I’m waiting right now for the first shipment of wood to arrive and then it’s off to the stabilizer.  My understanding is the blades are being cut and readied.  The goal is to have the finished knives in stock for sale by early June.

Next up will be a single blade folder with a 154CM blade hopefully, by July or early August.  There are a couple more projects that should follow going into Fall, but right now….. I’ll be happy to get the first one ready to go!

So that’s the genesis of Trestle Pine Knives.  I’m excited about it and encouraged by the feedback I’ve gotten so far.  Now we wait!!!

Ballistol Oil, Gun Show Report, Trestle Pine Knives, etc….

The Gun Show this past weekend was a success for some of us and so, so for others.  I had four tables and it seemed like everything was well received.  Lots of book sales and one of the better shows for knife sales in a while.  I picked up a nice collection of Western and a couple Case knives.  I paid a premium, but there was some nice stuff in the lot.

The show was the first time I displayed the Trestle Pine Knife proto fixed blade.  The reaction was very positive and the handle material got everyone’s attention.  Later this week I promise to share more about it but I want to have the time to explain the project in some detail.

I also had an opportunity to talk with a couple of guys about the Ballistol Oil.  Seems there are more people familiar it then I realized but it doesn’t get talked up a lot.  As I had posted before, it’s been years since I used it and I guess, along with a lot of other folks, over time I was taken with all the new lubricants and it kind of got lost in the mix.  What I really forgot is what a great lubricant as well as ‘cleaner’ and preservative it is.  It’s a bio-degradable mineral oil based product, doesn’t gum up and can even used as a bore cleaner.  I’m going to stock it in the store in several different size dispensers as well as packets of wipes for field use.

Monday morning I had a box from Queen arrive with the 69 1/2 Feathered Buffalo Horn as well as some of the 69 single blades.  As of this morning all that’s left are a pair of the 69 1/2’s.  Nice knives!!!

That’s it for now!  Have to finish putting stuff away from the show and sort through my purchases.

Weekly Wrap Up 4/24/15

It’s been a cool, windy week in this part of the world, but Spring is taking hold.  Wood Ducks are getting settled, some huge flocks of geese moving around and we’re finally seeing a little green grass.

I’m sure you’ve all seen the news about the latest GEC release.  If you haven’t, they’re coming out with a #83 mini-lockback based on the model 73.  Measuring just over 3″ closed, this should be a winner.  I’ve wanted to see a slightly smaller lock back with a drop point blade from them for a long time.   Sounds like late May or early June is a pretty good bet.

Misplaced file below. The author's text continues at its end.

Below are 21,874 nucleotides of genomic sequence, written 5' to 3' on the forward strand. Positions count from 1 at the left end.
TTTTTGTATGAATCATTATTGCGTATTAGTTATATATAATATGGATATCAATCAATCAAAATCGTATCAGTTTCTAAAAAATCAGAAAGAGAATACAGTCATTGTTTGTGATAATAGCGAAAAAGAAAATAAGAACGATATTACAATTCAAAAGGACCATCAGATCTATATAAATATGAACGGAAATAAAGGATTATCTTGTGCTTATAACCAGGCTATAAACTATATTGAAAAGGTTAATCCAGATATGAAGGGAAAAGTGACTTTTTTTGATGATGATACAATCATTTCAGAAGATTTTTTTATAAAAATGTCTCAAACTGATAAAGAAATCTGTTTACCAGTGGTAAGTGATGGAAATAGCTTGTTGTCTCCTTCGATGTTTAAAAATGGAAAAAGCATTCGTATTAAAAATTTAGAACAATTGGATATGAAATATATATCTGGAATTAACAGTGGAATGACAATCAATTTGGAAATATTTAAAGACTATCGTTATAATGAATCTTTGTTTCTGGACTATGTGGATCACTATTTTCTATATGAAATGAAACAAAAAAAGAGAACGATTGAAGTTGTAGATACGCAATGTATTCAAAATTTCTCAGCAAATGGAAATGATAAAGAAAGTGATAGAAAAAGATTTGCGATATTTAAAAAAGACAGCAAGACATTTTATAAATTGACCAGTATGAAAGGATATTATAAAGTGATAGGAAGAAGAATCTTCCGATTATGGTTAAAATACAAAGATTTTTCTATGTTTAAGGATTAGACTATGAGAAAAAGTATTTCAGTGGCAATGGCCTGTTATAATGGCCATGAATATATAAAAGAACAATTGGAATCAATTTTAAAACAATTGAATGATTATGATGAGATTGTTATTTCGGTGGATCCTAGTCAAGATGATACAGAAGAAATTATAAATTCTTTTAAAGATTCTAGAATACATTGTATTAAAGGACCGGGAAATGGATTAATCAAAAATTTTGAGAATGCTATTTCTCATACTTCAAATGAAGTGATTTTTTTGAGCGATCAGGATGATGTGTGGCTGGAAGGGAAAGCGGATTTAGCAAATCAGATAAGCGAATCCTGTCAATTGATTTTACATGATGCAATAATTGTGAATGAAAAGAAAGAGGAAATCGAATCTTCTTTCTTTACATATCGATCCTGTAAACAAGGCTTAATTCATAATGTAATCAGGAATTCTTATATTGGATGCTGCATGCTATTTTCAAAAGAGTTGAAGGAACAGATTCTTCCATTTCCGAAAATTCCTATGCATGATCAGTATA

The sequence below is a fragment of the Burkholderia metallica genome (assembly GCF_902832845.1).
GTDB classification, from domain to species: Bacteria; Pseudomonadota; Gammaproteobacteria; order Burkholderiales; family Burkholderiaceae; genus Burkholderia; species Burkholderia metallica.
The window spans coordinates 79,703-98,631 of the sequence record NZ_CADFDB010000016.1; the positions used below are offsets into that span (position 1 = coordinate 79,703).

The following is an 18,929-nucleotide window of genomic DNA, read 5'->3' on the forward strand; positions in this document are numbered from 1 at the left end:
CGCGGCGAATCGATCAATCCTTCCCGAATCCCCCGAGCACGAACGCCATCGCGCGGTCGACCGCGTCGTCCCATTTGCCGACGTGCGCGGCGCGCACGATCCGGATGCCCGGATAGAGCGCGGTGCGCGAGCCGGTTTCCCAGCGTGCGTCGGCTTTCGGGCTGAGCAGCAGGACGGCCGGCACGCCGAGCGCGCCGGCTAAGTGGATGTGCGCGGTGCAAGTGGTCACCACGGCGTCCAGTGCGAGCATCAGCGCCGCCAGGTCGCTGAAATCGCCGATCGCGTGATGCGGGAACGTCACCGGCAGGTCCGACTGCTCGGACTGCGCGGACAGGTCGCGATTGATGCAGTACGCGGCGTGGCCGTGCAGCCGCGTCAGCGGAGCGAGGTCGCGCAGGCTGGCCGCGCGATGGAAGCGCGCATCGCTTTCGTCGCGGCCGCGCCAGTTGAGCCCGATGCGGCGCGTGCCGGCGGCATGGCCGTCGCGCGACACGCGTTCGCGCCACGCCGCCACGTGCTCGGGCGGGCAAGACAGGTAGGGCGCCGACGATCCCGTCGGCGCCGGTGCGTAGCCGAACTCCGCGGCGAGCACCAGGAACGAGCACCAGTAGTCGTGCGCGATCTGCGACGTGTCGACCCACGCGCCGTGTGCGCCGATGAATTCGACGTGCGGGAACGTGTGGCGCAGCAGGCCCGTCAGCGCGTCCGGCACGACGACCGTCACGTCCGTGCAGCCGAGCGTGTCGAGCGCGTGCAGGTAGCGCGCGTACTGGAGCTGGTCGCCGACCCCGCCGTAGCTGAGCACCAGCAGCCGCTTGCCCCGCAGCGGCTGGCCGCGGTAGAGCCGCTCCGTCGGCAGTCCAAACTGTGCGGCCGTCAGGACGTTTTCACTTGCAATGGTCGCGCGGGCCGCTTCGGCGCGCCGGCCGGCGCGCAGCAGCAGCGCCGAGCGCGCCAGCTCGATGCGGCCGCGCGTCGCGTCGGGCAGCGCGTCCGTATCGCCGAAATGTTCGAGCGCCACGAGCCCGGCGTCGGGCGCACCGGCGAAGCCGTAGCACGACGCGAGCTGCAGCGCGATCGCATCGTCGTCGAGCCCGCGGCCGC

The Schatt & Morgan 33150 Reverse Gun Stock pattern came through this week as well as the Queen/Joe Pardue Coffin Hunters.  Both nice patterns and there are more to come!

Last fall another dealer at a show dropped by my table and gave me a couple of cans of Ballistol “Sportsman Oil” to try.  It’s been many, many years since I last used any or have even seen it available for that matter.  I’ve been using it this winter on knives, guns, door hinges, etc.  Next week I’ll give you a short review of the stuff and if any of you have used it recently or in the past, I’d like to hear from ya.

I also threw out a little information about Trestle Pine Knives and promise some more info next week.  I apologize for not just dumping the information on you but this has  been a work in progress for some time and every day seems to bring a new surprise.  Things are coming together nicely, but still some loose ends to clean up.

This weekend (4/25 – 4/26) is the Detroit Lakes, MN Gun Show at the National Guard Armory and once again, if you’re in the area be sure to drop in and say hi.  It opens at 9:00 AM both days.

Have a good weekend and hope to see a few of you at the Show!

Trestle Pine Knives is Becoming a Reality

There’s an old saying that you have to ‘walk before you can run‘.  Well, in the last 9 months I’ve found out it’s even more fundamental that you need to learn to ‘crawl before you can walk‘.  I also learned if ‘patience is a virtue’…. I’m not very virtuous!!!

In my 60+ years, I’ve spent more then my fair share of time in the outdoors fishing, hunting, camping, hiking, canoeing, etc.  Not that many years ago, I made it a point to spend over a month a year plus countless weekends fishing and hunting in Canada, the Dakota’s, Iowa and Minnesota.  While it was an incredible adventure that’s left me with a ton of fabulous memories, I also learned the importance of good gear.  Whether it’s what you wear, your tackle, guns, vehicle or knife, it all contributes to the experience.   Good and bad.

I had a huge advantage in being able to try out new and different gear since I owned a brick and mortar sporting goods store.  When something new came out, I’d give it a try and there was always someone interested in taking it off my hands when I was done.  Later as a manufacturers rep, I had access to some neat gear and a lot of exposure to ‘new’ stuff before it hit the market.  When I got into the knife business, a whole new door was opened and my education continues to this day.

I have a hard time selling merchandise I don’t ‘believe in’.  If it doesn’t perform the way I expect it to, it doesn’t last long in the store.  HOW a product works has always been more important to me than how it looks, but there’s a balance.